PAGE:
Perimeter of triangles. The most obvious way to obtain it is to add the three sides of the triangle. Enough said.
Area of triangles. Other than the common (base)(height)/2, we have another way of computing the area of a triangle. And this method is related to the perimeter of the triangle.
Ever heard of Heron's formula? If you don't know about it, well pay attention. Heron's formula states that the area S of a triangle whose lengths are a,b,c is
where , also known as the semi-perimeter.
The proof of it is quite.. complicated, so you can ignore it and skip to ** if you feel uncomfortable reading it.
As shown in the diagram above, BC=a, CA=b, AB=c, AD=h, where at D. Let CD=x, then
(s denotes the semi-perimeter here.)
(By substituting into the equation)
Another way to calculate the area of a triangle, and is quite commonly used when you reach upper secondary, is using trigonometry. Use the diagram below to aid you in understanding the formula.
The area S of the triangle ABC is
Another way to interpret the formula is to say that the area of triangle ABC is "Half-ab-sine the included angle". Included angle means the angle in between. At least that's what I heard from other people.
There are also other variations to the formula, but that will require knowledge from trigonometry beforehand, so I won't be covering it in this post.
There is another way to compute the area of a triangle, but this formula only applies for equilateral triangles. Remember, only equilateral triangles. The area of the triangle ABC, with lengths s is equal to
The proof is relatively easy, involving only the Pythagoras' theorem.
Comparison of areas of triangles
In solving geometry questions, one can consider using area to solve the problem. Using area to solve a geometry problem often require us to relate the areas of different triangles with the ratio of line segments and hence solving the problem. Below are a few properties that one must know in order to use this technique (I'll provide diagrams to aid you in comprehending the properties):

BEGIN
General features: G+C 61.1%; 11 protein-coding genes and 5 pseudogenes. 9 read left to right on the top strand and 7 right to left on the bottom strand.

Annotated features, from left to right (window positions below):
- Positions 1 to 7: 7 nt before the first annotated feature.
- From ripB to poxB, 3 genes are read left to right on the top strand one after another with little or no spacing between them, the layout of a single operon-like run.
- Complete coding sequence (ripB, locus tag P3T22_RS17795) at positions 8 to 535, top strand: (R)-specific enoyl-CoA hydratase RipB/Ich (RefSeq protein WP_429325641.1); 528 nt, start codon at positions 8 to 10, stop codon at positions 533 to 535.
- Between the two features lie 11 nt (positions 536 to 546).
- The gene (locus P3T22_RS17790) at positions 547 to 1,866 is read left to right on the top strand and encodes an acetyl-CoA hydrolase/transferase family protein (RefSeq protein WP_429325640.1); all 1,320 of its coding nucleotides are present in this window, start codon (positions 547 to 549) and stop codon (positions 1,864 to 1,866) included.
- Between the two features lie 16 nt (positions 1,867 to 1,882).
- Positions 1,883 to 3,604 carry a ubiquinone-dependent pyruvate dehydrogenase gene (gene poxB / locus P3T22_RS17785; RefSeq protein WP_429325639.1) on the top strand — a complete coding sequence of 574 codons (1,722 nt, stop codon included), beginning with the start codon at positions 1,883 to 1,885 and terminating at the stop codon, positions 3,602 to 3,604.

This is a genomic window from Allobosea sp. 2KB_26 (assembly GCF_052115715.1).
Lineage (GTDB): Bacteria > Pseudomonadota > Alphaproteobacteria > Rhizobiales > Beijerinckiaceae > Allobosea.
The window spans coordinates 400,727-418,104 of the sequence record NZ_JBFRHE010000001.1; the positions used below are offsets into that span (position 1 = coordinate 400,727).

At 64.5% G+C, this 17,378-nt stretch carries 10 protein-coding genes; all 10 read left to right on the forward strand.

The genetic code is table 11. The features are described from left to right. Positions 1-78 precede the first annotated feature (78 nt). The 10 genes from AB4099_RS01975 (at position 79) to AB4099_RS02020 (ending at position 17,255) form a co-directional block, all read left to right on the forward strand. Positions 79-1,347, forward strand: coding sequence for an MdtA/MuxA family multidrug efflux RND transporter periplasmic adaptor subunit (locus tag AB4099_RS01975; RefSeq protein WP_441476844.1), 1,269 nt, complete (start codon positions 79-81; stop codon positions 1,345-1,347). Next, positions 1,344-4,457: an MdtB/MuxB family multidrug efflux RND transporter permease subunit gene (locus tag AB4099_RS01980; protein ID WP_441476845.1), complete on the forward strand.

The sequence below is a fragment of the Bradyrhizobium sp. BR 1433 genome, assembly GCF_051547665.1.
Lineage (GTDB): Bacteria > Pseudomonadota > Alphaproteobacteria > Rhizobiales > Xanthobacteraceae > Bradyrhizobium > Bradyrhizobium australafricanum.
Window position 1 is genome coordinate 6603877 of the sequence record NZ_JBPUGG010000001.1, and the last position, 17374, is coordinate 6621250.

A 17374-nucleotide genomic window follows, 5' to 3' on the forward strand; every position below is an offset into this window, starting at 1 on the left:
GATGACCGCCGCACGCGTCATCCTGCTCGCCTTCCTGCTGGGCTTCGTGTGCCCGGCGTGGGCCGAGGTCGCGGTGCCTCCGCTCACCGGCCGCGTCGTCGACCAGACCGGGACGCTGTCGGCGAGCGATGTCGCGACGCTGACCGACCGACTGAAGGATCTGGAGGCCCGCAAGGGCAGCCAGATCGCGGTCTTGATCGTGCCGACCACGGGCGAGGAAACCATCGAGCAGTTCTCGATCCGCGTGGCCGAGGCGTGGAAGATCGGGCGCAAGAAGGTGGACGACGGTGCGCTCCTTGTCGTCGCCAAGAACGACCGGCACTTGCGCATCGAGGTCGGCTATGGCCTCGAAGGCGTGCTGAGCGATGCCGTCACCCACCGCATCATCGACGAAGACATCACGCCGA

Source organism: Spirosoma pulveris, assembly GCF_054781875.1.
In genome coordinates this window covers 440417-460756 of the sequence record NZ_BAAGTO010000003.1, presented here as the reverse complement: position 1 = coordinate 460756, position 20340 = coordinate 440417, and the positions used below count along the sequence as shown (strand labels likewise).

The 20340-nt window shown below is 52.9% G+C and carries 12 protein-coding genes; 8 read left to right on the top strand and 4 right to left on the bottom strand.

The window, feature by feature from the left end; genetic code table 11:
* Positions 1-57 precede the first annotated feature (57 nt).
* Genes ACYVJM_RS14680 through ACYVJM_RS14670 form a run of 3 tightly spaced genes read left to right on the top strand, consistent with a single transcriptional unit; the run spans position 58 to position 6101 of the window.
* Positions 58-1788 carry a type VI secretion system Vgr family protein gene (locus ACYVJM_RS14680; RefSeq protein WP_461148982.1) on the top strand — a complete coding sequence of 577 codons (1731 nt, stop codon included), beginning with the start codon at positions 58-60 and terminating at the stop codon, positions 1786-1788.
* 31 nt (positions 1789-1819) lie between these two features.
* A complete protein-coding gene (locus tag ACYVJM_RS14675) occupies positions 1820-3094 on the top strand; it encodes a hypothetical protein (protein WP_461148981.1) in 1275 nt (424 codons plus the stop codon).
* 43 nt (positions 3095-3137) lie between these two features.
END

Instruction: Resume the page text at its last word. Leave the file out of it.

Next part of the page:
- For 2 triangles with equal bases, the ratio of their areas is equal to the ratio of the heights on the bases.
For example, in the above diagram, where [ABC] denote the area of ABC,
Therefore, the area of 2 triangles are equal if they have equal bases and equal heights on the bases.
For example, in the above diagram, if AE=DF, we have
- For 2 triangles with equal height, the ratio of their areas is equal to the ratio of their bases.
- If 2 triangles have a pair of equal angles, then the ratio of their areas is equal to the ratio of the products of the 2 sides of the equal angles.
- If 2 triangles have a pair of supplementary angles, then the ratio of their areas is equal to the ratio of the products of the two sides of the supplementary angles.
For example, in the above diagram, BCDE is a cyclic quadrilateral. This implies that .
The proof of this involves some basic trigonometric properties, so if you do not understand the proof, just ignore it and skip to **.
Since for all and , we have
Hence the original equality becomes
- As seen in the diagram below, if ABCD is a convex quadrilateral and their diagonals intersect at O, then we have and